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WHAT THE OTHER PAPERS SAY THIS MORNING

FINANCIAL TIMES

BUYOUTS AT 25-YEAR LOW DUE TO LACK OF CREDIT
The number of private equity deals in the UK hit a 25-year low last year, as the credit crisis cut off the supply of cheap debt and dissuaded business owners from selling out. There were 117 private equity deals in 2009, fewer than half the 243 deals the previous year, according to research.

US INVESTMENT BANKS SPLIT ABOUT POSSIBLE LAWSUIT OVER LEVY
Divisions are emerging among large investment banks over the Obama administration’s banking levy, with one industry lobby exploring legal action even as some individuals urge caution in the face of the growing political backlash. The Securities Industry and Financial Markets Association confirmed it had hired Carter Philips, a managing partner at the law firm Sidley Austin.

SINOPEC AND BP JOIN FORCES IN CHINA’S SHALE GAS FIELDS
Sinopec, the Chinese oil and gas group, said yesterday that it was in talks with BP over potential collaboration in the exploration and development of shale gas. The move underlines growing international interest in China’s shale gas fields. In a company newsletter, Sinopec said the talks were going “smoothly” and that any deal would help China use foreign technology to speed up the development of its potentially large shale gas reserves.

HERMES IN BID TO OUST NEXT INFINEON CHAIRMAN
Germany is braced for its first proxy fight at a blue-chip company after an influential UK investor launched an attempt to oust the chairman-designate of Infineon, the chipmaker. Hermes has submitted a proposal to replace Klaus Wucherer, due to become Infineon’s chairman next month, with Willi Berchtold.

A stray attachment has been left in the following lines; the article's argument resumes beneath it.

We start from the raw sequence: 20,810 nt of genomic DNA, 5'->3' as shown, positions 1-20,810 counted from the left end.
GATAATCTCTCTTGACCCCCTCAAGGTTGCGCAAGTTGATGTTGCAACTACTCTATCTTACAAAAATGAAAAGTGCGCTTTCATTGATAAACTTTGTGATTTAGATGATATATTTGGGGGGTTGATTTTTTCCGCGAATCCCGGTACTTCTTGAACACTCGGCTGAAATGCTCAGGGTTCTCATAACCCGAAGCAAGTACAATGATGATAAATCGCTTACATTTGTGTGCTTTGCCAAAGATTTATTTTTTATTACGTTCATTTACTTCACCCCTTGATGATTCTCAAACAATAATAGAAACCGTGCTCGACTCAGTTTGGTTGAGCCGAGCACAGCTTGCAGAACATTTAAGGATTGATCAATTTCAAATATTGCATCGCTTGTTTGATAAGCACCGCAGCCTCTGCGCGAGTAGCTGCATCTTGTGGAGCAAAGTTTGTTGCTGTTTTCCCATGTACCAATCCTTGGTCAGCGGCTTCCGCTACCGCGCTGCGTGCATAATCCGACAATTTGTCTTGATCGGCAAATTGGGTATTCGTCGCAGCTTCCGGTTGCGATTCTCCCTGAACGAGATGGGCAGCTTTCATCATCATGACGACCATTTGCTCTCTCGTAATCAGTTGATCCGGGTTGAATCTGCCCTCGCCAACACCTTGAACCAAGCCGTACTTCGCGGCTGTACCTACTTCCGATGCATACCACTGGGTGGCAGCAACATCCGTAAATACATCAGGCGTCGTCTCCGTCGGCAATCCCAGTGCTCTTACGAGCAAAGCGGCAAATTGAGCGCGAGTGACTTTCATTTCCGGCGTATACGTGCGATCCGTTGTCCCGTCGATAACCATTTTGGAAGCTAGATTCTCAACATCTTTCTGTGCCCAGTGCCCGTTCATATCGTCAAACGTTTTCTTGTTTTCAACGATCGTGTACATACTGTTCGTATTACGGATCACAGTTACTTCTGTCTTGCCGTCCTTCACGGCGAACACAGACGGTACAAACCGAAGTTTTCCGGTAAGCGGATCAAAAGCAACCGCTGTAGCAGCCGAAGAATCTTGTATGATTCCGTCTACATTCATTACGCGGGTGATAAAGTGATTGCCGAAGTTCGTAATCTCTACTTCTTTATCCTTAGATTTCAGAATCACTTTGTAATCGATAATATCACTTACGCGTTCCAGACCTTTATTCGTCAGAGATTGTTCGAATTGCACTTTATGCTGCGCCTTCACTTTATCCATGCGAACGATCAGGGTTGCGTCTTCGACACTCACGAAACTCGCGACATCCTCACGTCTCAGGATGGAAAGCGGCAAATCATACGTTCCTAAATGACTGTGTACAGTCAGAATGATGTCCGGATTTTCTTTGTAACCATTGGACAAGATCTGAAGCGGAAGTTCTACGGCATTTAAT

THE TIMES

UNION ANGER AT STAYTHORPE POWER STATION WORKERS’ PAY GAP
Italian construction workers building a power station in the East Midlands have been paid on average €1,300 (£1,140) a month less than their British colleagues, an audit of wages at the site has found. Workers building Staythorpe, a gas-fired station for RWE nPower at Newark in Nottinghamshire, received significantly less in wages than British workers from April to December last year, according to an audit conducted at the insistence of the GMB and Unite unions.

POLICE SCOUR ASIA FOR GP NSURANCE SCAM SUSPECT
Specialist fraud police are searching for a Hertfordshire-based insurance broker who was expelled from the financial services industry for defrauding hundreds of doctors.

The Daily Telegraph

ONLINE FOOD SHOPPING EXPECTED TO DOUBLE IN FIVE YEARS
The amount Britons spend buying groceries online is set to double over the next five years, according to new estimates from the Institute of Grocery Distribution. New research from IGD, the food industry’s trade body, forecasts that UK consumers will spend £7.2bn on food and grocery shopping online by 2014 -- nearly double the figure for 2009.

SURVEY HIGHLIGHTS CRISIS OF ETHICS
More than two thirds of people believe the current economic crisis is also a crisis of ethics and values, according to a World Economic Forum opinion poll. The survey, based on 130,000 Facebook members from ten G20 economies, also found that only a quarter of people believe large, multi-national companies have a “value-driven” approach.

WALL STREET JOURNAL

SWISS BANK WILL STOP PROVIDING LIQUIDITY TO EUROPEAN MARKETS
In another sign of improving conditions in European monetary markets, the Swiss National Bank said it would stop its special provisions of Swiss francs to financial institutions in the eurozone, Hungary and Poland because of improving money-market conditions.

AIG TRIES TO DEFUSE BONUS PAY SHOWDOWN
American International Group is seeking to reduce and pay out early a batch of retention payments to employees at its financial products division, as the insurer tries to defuse a potential showdown over the bonuses. AIG is obligated to pay out $195m in retention bonuses in March to AIG Financial Products employees. The company recently discussed a proposal to make the payment early.